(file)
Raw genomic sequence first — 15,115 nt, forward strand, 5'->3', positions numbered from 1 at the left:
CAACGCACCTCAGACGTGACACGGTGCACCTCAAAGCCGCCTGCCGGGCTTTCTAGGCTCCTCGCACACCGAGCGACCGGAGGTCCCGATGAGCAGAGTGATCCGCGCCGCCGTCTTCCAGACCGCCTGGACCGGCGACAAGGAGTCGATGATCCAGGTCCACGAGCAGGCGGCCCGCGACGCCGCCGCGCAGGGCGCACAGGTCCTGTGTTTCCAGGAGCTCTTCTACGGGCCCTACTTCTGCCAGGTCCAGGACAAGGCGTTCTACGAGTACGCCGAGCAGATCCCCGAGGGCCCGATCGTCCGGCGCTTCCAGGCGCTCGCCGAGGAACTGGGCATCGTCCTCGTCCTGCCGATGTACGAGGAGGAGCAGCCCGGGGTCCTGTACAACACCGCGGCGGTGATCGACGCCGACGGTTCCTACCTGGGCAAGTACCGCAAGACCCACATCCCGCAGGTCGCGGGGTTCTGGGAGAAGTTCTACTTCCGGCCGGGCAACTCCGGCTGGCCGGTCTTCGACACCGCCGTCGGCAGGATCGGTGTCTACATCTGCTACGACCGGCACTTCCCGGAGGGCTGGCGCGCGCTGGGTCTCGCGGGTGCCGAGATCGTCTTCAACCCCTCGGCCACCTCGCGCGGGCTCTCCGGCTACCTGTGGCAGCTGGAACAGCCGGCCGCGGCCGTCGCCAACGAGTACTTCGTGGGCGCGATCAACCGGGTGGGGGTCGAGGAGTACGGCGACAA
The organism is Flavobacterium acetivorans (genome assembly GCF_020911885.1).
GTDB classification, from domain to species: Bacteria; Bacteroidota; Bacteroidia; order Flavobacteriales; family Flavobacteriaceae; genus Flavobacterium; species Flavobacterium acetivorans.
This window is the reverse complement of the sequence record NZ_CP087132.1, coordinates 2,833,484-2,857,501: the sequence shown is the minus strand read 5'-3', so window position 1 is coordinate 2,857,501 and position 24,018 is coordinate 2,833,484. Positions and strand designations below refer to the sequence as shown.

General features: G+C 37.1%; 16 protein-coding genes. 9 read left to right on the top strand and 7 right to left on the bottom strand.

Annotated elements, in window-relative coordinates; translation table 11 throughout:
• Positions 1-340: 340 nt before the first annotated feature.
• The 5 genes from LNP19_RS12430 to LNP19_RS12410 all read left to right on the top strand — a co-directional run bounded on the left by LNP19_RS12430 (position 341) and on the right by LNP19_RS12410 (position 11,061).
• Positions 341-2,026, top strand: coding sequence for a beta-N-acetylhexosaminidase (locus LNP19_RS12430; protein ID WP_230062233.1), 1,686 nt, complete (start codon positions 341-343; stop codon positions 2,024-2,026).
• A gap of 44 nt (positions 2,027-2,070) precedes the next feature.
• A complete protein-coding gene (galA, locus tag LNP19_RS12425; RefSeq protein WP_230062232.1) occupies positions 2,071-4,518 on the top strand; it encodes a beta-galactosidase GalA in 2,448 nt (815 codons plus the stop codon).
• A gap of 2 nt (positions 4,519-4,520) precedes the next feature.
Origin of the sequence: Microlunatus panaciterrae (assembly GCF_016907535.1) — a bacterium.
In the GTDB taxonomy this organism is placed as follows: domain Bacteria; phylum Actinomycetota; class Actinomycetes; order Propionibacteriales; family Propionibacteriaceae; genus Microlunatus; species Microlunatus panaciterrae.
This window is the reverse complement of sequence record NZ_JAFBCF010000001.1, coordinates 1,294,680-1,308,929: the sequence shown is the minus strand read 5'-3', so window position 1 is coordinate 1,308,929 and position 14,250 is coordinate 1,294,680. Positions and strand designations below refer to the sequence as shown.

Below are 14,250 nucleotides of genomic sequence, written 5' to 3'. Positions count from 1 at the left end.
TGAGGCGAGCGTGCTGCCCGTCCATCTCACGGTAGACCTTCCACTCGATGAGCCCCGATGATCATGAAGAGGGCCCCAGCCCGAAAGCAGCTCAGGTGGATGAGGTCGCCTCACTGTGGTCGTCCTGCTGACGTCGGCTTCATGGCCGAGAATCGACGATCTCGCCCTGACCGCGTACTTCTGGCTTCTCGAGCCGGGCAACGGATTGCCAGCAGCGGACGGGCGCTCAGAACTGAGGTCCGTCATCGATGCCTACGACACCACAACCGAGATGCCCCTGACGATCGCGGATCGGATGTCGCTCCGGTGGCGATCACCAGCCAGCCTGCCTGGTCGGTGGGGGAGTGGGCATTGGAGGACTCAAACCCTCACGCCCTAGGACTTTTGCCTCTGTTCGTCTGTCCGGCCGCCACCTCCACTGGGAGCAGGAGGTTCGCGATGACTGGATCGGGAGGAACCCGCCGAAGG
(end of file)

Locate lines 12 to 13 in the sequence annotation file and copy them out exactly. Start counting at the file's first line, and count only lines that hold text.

• A complete protein-coding gene (galA, locus tag LNP19_RS12425; RefSeq protein WP_230062232.1) occupies positions 2,071-4,518 on the top strand; it encodes a beta-galactosidase GalA in 2,448 nt (815 codons plus the stop codon).
• A gap of 2 nt (positions 4,519-4,520) precedes the next feature.